This is your world These are your people You can live for yourself today Or help build tomorrow for everyone -8.75, -8.00

            by DisNoir36 on Tue Aug 30, 2011 at 09:01:31 AM PDT

            [ Parent ]

            •  I agree with much of what you say, though I (0+ / 0-)

              confess I did lol a little when you talked like being lazy and wanting money as though they were mutually exclusive. They're  competing impulses, certainly, but definitely not mutually exclusive. ;-)

              Oh, and I grew up a contractor's kid. The good ones are worth their weight in gold and the majority you have to keep a really close eye on. :-)

              Information is abundant, wisdom is scarce. The Druid

              by FarWestGirl on Wed Aug 31, 2011 at 11:01:07 AM PDT

              [ Parent ]

  •  Tipped for out-of-the-box thinking (4+ / 0-)
    Recommended by:
    Preston S, MKSinSA, Wee Mama, FarWestGirl

    I'm not going to run numbers, but any constructive thinking "outside the box" is good.

    Tea Party manifesto: We're resigned to our collective fate because we don't want no stinkin' collective future with the likes of you

    by Richard Cranium on Mon Aug 29, 2011 at 07:24:05 AM PDT

  •  This is certainly the time for good planning... (1+ / 0-)
    Recommended by:
    FarWestGirl

    ...and good budgeting and exploitation of beneficial public-private endeavors. Hopefully people lie you will keep on making the proposals and maybe we'll pass through this malaise without ever having to figure out why we're not doing initiatives like this anymore?  

    Eliminate the Bush tax cuts Eliminate Afghan and Iraq wars Do these things first before considering any cuts

    by kck on Mon Aug 29, 2011 at 07:50:15 AM PDT

  •  Thanks for describing local program (1+ / 0-)
    Recommended by:
    FarWestGirl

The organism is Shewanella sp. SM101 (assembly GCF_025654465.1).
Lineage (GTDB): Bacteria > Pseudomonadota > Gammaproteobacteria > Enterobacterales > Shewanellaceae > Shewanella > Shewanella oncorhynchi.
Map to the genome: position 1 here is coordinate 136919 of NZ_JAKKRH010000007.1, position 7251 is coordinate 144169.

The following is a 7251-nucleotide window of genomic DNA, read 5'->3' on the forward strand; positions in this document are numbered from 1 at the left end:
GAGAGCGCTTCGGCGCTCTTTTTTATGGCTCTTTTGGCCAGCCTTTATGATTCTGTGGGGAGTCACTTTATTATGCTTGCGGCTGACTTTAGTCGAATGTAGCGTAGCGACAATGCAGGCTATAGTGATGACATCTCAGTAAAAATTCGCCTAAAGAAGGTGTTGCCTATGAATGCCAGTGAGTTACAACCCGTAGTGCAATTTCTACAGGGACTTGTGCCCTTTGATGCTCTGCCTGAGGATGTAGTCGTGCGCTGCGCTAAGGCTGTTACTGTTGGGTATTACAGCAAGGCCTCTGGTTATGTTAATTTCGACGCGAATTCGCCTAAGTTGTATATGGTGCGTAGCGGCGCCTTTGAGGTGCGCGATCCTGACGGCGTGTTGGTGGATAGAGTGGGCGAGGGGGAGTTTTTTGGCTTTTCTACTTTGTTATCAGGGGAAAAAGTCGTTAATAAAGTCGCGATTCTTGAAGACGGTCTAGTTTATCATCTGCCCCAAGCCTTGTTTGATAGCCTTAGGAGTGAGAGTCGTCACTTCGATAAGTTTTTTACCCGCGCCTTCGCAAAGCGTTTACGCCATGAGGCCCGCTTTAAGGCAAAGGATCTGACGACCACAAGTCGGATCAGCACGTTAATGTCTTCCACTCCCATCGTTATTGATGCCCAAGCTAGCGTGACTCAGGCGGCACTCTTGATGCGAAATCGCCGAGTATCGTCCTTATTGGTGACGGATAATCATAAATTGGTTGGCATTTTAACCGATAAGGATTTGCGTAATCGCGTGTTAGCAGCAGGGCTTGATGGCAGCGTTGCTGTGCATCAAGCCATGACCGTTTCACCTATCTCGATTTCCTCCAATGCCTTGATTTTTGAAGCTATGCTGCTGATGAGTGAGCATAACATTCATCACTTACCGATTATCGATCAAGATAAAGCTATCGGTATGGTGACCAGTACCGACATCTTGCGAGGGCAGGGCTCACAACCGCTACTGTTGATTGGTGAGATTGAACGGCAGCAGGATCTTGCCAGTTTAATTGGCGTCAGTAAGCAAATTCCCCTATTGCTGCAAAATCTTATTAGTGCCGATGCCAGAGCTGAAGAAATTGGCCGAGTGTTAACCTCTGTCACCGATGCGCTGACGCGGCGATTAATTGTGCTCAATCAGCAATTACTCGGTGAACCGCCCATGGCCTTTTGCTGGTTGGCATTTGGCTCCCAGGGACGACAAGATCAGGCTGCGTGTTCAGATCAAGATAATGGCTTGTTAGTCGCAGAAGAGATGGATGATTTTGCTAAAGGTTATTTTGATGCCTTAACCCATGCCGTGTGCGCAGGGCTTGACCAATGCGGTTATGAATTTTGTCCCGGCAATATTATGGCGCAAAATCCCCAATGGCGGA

Thank you Damsellefly for outlining that excellent local program for the diary.

  •  Owner participation would be vital (1+ / 0-)
    Recommended by:
    FarWestGirl

    Thank you Gooserock for raising that concern. As I envision it, owners would apply and enroll in some program to participate. I'd want the barriers to enrollment be pretty low--not lots of forms, etc. There are advantages to leaving the program open for foreclosed homes--prevent them from being demolished--but I envision the central focus on preserving homes for home-owners who occupy their own homes. Many people don't have the money and can't get the credit to take care of their home maintenance needs. The proposed program would help them especially.

  •  did you send this to the white house? (1+ / 0-)
    Recommended by:
    greenkrete

    or are you just another whiner....who whines about everything but never offers a solution......

    the white house has a website.....and accepts e-mails.....

    and people actually read them.....I think....because I have sent emails and several weeks later....received a email thank you reply......

    •  Sent to WH,WSJ,DMRegister,various reps (1+ / 0-)
      Recommended by:
      FarWestGirl

      Good question. I did send to WH on the http://www.whitehouse.gov/... a couple months ago. WSJ turned it down. DMRegister--my local paper--never responded. Also spoke to the United Union of Roofers and emailed them. I've sent it to various government agencies around Iowa. I'm hoping this concept can get some traction. This model could also be applied locally, as one of the commenters mentioned. It could be done for a state, or nationally.

    •  I started to rec for the first line, then read the (0+ / 0-)

      rest and decided not to. Unnecessary and unprovoked nasty tone, IMO.

      Information is abundant, wisdom is scarce. The Druid

      by FarWestGirl on Mon Aug 29, 2011 at 01:57:32 PM PDT

      [ Parent ]